By Burt Ross
In January 1965, just a few months after Dr. Martin Luther King Jr. won the Nobel Peace Prize and a few months before the march on Selma, he came to Harvard to speak, and as President of the Harvard-Radcliffe Young Democratic Club, I was honored to host him and to spend part of the day with him. He was arguably the most famous person in the world, and yet he flew up from New York for the modest speaking fee of $2,000. The check was made out not to him, but to the Southern Christian Leadership Conference.
In retrospect, what strikes me most about his visit is how he traveled alone and without any semblance of protection. It was a simpler and safer time then. Everybody wasn’t packing semi-automatic weapons, and although President Kennedy had been assassinated, gun violence was nothing compared to what it is today.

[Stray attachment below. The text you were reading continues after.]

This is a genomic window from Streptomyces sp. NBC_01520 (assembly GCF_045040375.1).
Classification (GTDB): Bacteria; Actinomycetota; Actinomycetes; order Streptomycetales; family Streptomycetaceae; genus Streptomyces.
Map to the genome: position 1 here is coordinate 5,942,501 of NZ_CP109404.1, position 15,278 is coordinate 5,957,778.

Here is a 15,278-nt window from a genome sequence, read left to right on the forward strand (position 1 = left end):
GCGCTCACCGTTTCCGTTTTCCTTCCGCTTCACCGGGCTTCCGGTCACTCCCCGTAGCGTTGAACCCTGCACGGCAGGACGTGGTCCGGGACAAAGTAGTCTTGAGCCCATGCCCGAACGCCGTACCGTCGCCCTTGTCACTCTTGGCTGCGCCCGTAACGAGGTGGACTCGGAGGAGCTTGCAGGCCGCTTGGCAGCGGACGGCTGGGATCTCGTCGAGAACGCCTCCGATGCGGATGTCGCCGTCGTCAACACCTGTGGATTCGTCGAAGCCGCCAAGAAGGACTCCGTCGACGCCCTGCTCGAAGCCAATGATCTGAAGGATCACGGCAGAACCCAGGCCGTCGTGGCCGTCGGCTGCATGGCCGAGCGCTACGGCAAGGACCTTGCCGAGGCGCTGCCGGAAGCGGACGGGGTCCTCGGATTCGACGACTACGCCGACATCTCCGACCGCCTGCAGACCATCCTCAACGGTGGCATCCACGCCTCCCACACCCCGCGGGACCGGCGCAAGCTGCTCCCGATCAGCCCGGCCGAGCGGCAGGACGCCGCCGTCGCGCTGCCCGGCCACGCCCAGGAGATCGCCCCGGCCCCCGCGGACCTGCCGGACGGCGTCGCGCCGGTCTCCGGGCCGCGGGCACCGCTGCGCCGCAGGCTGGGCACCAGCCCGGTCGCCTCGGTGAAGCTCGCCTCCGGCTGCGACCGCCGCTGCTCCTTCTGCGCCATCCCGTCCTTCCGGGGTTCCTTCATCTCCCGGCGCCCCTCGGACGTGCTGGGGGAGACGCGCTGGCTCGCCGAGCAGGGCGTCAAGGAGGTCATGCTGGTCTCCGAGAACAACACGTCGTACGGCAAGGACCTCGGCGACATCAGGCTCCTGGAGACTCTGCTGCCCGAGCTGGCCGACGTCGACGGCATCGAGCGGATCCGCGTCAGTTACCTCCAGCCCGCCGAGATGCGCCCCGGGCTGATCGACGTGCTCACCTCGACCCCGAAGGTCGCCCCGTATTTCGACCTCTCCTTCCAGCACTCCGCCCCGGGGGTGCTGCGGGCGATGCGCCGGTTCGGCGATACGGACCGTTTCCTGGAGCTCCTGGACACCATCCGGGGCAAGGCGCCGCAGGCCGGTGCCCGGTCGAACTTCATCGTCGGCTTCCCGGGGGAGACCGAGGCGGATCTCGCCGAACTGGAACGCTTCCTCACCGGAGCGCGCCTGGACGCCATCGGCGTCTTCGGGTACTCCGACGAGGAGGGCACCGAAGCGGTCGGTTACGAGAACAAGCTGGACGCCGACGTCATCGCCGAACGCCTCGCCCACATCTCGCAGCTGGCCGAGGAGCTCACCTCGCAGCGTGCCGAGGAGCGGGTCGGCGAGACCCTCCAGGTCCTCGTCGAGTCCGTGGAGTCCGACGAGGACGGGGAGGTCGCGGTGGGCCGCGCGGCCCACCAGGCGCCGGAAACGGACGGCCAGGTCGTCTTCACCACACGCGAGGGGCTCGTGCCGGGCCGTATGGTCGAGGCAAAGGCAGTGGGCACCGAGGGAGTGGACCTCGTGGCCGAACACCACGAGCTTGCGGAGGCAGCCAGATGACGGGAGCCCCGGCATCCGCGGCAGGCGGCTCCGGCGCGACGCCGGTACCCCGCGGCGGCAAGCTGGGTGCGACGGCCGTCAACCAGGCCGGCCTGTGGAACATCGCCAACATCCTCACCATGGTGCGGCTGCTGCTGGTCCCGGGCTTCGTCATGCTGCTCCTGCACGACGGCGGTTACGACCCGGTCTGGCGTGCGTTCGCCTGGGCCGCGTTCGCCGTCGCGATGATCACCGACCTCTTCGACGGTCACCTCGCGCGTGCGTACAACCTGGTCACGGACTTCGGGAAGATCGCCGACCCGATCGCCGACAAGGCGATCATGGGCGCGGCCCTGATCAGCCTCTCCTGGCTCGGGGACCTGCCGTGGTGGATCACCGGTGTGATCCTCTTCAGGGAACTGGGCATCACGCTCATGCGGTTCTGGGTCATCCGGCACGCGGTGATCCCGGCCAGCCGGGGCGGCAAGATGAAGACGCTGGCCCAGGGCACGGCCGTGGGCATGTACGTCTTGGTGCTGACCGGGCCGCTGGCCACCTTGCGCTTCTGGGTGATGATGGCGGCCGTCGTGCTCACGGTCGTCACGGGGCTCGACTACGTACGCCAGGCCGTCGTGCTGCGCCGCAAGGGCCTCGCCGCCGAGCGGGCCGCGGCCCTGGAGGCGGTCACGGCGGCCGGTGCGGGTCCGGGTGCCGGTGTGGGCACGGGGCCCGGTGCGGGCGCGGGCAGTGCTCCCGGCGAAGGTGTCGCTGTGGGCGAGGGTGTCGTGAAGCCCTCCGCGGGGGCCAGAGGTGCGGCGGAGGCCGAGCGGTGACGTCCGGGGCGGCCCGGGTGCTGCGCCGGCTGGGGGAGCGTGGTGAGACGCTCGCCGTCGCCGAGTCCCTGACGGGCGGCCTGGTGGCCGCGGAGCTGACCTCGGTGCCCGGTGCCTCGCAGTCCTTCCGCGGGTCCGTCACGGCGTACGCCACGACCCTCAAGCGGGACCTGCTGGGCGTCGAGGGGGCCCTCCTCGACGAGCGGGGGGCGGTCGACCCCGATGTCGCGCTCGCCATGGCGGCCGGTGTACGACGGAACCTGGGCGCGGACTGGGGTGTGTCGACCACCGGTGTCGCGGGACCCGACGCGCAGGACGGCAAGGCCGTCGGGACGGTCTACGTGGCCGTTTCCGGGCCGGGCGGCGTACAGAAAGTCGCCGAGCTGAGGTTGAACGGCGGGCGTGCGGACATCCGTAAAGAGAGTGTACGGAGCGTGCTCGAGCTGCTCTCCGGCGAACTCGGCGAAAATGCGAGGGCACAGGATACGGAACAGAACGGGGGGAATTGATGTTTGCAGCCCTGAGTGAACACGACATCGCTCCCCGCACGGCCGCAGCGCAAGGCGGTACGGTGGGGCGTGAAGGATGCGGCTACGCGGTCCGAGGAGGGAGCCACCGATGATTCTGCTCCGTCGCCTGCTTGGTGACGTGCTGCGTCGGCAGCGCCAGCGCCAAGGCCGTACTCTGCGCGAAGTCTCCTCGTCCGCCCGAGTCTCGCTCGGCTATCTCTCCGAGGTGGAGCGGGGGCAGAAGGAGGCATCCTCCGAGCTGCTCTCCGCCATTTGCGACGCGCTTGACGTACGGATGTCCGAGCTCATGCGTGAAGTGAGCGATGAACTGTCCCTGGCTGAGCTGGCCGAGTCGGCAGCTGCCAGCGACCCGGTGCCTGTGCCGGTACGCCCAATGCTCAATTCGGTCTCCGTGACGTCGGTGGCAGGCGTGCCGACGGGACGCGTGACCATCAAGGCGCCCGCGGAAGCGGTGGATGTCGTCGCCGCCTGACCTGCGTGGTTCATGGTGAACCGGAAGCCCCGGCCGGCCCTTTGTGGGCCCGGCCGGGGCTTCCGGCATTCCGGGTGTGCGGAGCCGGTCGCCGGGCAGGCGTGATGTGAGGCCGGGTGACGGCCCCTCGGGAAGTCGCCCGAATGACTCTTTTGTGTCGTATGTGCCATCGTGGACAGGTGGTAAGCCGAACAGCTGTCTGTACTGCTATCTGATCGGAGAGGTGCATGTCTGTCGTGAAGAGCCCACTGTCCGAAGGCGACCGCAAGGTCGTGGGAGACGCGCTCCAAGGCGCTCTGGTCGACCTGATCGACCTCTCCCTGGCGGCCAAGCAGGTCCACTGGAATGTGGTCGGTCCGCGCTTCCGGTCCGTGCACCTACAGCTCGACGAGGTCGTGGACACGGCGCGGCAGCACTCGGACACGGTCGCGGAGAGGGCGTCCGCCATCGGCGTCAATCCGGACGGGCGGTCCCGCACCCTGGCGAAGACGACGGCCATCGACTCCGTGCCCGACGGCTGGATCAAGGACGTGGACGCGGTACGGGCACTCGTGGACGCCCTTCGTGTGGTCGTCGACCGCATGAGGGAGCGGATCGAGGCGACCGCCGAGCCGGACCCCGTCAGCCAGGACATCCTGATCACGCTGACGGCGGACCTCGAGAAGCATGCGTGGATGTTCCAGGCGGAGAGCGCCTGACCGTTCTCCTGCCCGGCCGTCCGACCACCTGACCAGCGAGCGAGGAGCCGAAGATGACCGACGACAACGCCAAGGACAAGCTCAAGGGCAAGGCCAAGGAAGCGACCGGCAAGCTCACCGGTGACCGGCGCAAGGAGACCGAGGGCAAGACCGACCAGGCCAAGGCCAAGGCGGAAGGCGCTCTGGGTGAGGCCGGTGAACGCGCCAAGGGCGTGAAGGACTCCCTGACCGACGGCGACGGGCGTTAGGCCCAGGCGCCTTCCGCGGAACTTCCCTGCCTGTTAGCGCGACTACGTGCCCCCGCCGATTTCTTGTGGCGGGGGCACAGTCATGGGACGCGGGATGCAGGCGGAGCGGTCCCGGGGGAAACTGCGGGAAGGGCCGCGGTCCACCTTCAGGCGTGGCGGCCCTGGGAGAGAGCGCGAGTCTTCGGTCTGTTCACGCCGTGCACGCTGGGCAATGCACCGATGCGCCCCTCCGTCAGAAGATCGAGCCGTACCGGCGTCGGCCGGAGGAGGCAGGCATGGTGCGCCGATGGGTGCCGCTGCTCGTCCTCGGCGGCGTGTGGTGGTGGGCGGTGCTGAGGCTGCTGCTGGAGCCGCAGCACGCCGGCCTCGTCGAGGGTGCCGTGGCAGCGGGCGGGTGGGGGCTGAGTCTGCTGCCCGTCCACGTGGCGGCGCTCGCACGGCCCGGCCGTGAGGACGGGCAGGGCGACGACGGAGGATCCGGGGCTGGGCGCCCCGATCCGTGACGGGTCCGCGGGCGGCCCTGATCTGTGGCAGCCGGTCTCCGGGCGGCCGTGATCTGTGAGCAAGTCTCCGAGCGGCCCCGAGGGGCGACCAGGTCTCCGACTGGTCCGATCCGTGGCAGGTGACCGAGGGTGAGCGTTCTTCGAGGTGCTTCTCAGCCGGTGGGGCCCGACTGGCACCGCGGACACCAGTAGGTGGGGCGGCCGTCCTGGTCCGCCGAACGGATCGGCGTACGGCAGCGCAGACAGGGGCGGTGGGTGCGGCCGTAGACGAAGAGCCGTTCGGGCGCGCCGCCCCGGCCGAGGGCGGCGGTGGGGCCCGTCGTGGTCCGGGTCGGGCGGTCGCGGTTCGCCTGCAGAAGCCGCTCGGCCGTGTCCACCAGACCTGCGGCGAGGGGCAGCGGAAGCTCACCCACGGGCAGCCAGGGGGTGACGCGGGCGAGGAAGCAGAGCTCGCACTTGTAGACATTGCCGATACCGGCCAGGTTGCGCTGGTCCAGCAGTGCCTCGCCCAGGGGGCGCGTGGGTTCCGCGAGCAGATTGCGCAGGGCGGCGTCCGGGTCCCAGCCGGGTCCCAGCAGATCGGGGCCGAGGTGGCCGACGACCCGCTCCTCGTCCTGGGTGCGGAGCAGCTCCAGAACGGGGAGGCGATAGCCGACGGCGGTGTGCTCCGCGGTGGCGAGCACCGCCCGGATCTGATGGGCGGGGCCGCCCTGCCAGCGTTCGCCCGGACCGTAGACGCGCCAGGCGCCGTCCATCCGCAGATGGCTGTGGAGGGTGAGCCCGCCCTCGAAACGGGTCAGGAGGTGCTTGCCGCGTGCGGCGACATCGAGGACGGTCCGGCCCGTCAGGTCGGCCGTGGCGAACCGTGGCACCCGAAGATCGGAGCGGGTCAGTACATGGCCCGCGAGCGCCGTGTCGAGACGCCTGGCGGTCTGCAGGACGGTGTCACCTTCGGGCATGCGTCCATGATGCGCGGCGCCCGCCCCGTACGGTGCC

Boston was a racist town for a Northern city, but Dr. King felt safer there, where he had gone to college than when he traveled in the South.
I picked up Dr. King at Boston’s Logan Airport. He came alone without any entourage whatsoever. I drove him in my little Chevy Monza to Cambridge and, later that afternoon, picked him up in Boston, where once again, he was totally alone. After dinner that night, he took a nap in my bed, and then I drove him to speak to around 1,000 students. No auditorium at Harvard in those days could accommodate such a large gathering, so we held the event at the local high school called Rindge Tech, named after Cambridge’s benefactor, Frederick Rindge, the same Rindge who became the King of Malibu.
After he spoke, I drove Dr. King to the train station, where he, once again alone, took a train back to New York City. Not once during the day did I witness protection of any kind. Only three years and a few months later, he was shot dead at a motel in Memphis. He was 39 years old.